Notwithstanding the client's non-agile approach to the batching of releases, the MVP of this project is now complete, and integration with other programme components is underway..
PRO AGILE LTD, DURHAM (APRIL 2011 - JANUARY 2014)
Chief Scientist. Pro Agile is a consultancy firm through which I do some of my contracting work. My most recent contracts have been:
1. OPEN UNIVERSITY (JULY 2013 - JANUARY 2014). 6 month contract. A Scrum Master and Agile Coach, I was responsible for a 6 person Scrum Team and coached the OU’s IT department towards a Scrum Studio model of project delivery and the use of Lean Kanban techniques for BAU work. Issues included:
a. Technical debt. The OU was re-engineering its online Enquirer Experience Programme, which had incurred excessive technical debt due to the effects of ongoing technical uplift that had been largely tactical in scope. I identified suitable Product Owners and coached them on how to collaborate with a Development Team for user story authoring, and on the elicitation of a minimum viable product.
b. Unclear operating model. The IT department’s operating model was unclear both to themselves and to business stakeholders. It extended no further than a notional SDLC that attempted to encapsulate Scrum within a development phase. I positioned the department’s 4 Scrum teams as a studio through which agile development could be managed and regular increments of value demonstrated even though the OU’s delivery process would remain stage-gated for the foreseeable future.
c. Challenges specific to my own team included a new technology stack (Kentico CMS and Oracle rules engine) which, as ASP .NET developers, they had no experience of and were unenthusiastic about adopting. I decided to position my team within the studio as front-end rather than content developers. This helped satisfy their expectations and also aligned content management more towards BAU and Kanban delivery, which is typically a better fit for such changes.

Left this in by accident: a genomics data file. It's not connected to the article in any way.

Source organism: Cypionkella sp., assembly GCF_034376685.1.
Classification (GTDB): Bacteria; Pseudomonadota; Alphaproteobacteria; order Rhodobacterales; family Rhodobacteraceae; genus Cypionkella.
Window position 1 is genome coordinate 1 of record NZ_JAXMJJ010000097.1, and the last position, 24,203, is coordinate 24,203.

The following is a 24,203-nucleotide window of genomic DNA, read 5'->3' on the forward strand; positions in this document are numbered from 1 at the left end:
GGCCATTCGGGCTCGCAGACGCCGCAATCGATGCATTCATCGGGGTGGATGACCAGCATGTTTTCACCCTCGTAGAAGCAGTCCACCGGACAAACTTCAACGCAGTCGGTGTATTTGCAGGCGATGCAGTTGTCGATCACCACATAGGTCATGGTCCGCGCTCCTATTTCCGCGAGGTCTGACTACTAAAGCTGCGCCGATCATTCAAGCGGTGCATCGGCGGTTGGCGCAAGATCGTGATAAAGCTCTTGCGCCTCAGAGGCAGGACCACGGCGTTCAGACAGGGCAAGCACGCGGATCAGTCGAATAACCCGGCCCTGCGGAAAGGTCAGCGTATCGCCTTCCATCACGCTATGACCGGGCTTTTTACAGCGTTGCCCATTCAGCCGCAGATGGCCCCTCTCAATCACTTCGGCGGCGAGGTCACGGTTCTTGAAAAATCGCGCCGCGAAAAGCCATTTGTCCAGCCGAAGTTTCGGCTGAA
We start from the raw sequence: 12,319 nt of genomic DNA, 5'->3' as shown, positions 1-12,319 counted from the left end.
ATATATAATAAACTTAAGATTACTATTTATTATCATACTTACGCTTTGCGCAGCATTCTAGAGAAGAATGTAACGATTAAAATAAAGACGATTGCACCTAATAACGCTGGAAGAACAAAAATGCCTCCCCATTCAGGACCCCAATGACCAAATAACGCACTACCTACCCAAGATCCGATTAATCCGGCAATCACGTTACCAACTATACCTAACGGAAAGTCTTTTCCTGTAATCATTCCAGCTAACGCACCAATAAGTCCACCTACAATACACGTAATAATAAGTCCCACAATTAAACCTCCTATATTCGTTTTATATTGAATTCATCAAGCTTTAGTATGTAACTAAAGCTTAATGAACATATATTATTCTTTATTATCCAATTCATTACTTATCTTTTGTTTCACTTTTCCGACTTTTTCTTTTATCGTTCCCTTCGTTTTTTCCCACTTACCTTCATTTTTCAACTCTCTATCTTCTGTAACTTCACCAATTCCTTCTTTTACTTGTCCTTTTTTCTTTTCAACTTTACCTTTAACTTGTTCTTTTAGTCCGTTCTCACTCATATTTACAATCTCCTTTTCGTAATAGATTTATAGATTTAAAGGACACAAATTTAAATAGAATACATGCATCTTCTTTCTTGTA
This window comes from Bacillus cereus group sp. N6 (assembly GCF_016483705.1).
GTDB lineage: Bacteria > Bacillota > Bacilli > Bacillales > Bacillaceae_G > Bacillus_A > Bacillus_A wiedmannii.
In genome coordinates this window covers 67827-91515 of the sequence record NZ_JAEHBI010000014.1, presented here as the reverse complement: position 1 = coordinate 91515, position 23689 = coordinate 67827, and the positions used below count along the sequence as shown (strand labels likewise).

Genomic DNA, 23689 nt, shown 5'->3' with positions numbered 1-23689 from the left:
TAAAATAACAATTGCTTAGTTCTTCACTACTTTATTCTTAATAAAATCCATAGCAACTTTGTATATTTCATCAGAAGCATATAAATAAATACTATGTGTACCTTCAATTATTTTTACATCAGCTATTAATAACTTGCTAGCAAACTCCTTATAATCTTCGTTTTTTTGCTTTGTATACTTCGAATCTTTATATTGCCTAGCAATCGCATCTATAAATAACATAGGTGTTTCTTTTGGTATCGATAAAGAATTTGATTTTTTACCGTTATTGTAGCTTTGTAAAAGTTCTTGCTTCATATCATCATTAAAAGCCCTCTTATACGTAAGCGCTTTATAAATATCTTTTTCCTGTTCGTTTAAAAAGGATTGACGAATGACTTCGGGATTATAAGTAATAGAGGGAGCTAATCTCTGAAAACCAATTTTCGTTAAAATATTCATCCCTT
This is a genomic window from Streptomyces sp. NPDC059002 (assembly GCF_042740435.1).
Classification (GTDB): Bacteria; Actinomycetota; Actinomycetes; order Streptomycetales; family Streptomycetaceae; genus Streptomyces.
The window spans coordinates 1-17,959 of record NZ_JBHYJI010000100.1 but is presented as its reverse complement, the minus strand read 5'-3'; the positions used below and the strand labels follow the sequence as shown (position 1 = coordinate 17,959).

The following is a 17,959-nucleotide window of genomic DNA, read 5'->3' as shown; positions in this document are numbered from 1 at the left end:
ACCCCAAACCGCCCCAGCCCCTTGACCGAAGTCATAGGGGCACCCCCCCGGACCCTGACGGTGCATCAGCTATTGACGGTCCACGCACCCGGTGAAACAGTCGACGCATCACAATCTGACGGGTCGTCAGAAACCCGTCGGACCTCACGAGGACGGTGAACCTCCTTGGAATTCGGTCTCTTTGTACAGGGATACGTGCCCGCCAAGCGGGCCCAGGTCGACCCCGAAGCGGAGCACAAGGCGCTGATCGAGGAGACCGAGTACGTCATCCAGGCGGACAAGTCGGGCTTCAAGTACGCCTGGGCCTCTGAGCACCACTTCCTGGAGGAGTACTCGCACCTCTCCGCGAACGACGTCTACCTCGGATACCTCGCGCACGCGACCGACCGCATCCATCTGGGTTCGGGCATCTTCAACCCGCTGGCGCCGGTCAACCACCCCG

d. BAU teams were positioned outside of the studio model, but I was able to coach them in Lean Kanban delivery methods that limited work in progress, improved throughput and transparency, and allowed them to liaise better with Scrum teams and sprint cycles.
2. TRAVIS PERKINS (FEBRUARY 2013 - MAY 2013). 3 month contract. Working as an Agile Coach, I introduced Scrum and Kanban practices across IT Service and Operations at Travis Perkins. This contract was notable in that it involved the transitioning of ITIL oriented infrastructure teams rather than the software developers I have coached or managed previously. The teams were: Applications Support (3 sub teams), End User Device Support, Network Support, Server & Storage Support, End User Device Deployment, Network Deployment, Service Delivery, Information Security, and Field Services (11 teams total). In addition, I transitioned a further three teams from the Business Division to Kanban - IT Commercials, Project Delivery, and Programme Delivery. Each had between 3 and 12 members, with an average of 7. The key features of this engagement were: